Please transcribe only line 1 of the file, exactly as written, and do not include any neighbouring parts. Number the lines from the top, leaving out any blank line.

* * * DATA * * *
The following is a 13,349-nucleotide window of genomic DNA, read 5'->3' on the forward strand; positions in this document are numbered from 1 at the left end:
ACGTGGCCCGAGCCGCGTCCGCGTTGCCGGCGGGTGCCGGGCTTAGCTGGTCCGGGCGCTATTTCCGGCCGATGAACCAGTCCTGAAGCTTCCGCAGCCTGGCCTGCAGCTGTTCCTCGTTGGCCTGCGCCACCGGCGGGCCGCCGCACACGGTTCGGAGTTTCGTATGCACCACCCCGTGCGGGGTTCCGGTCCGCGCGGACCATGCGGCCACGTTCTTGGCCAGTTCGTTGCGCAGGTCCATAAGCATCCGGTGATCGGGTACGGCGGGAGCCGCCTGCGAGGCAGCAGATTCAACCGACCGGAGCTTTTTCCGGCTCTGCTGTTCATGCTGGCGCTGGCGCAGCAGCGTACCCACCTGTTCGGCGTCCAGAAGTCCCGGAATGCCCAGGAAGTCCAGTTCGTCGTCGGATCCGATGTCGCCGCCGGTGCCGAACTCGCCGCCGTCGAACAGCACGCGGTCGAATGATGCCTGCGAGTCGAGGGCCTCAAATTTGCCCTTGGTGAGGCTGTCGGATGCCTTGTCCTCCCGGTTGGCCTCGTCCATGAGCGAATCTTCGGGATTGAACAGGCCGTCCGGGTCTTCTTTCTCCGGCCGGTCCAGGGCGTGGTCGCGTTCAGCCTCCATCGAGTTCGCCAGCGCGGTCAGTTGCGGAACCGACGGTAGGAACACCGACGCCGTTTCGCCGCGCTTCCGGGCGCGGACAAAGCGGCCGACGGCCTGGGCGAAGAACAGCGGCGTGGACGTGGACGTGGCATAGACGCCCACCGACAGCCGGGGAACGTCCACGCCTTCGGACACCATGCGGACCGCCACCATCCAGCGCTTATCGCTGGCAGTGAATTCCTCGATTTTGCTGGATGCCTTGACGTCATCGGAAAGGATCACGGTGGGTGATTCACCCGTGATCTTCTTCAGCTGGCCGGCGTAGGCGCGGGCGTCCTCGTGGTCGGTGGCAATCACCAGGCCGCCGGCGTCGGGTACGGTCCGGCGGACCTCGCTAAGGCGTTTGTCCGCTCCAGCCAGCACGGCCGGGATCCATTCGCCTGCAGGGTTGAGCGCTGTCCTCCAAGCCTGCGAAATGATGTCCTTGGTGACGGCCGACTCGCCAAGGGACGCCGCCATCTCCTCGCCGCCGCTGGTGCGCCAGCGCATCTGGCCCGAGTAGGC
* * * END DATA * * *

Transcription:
The following is a 13,349-nucleotide window of genomic DNA, read 5'->3' on the forward strand; positions in this document are numbered from 1 at the left end: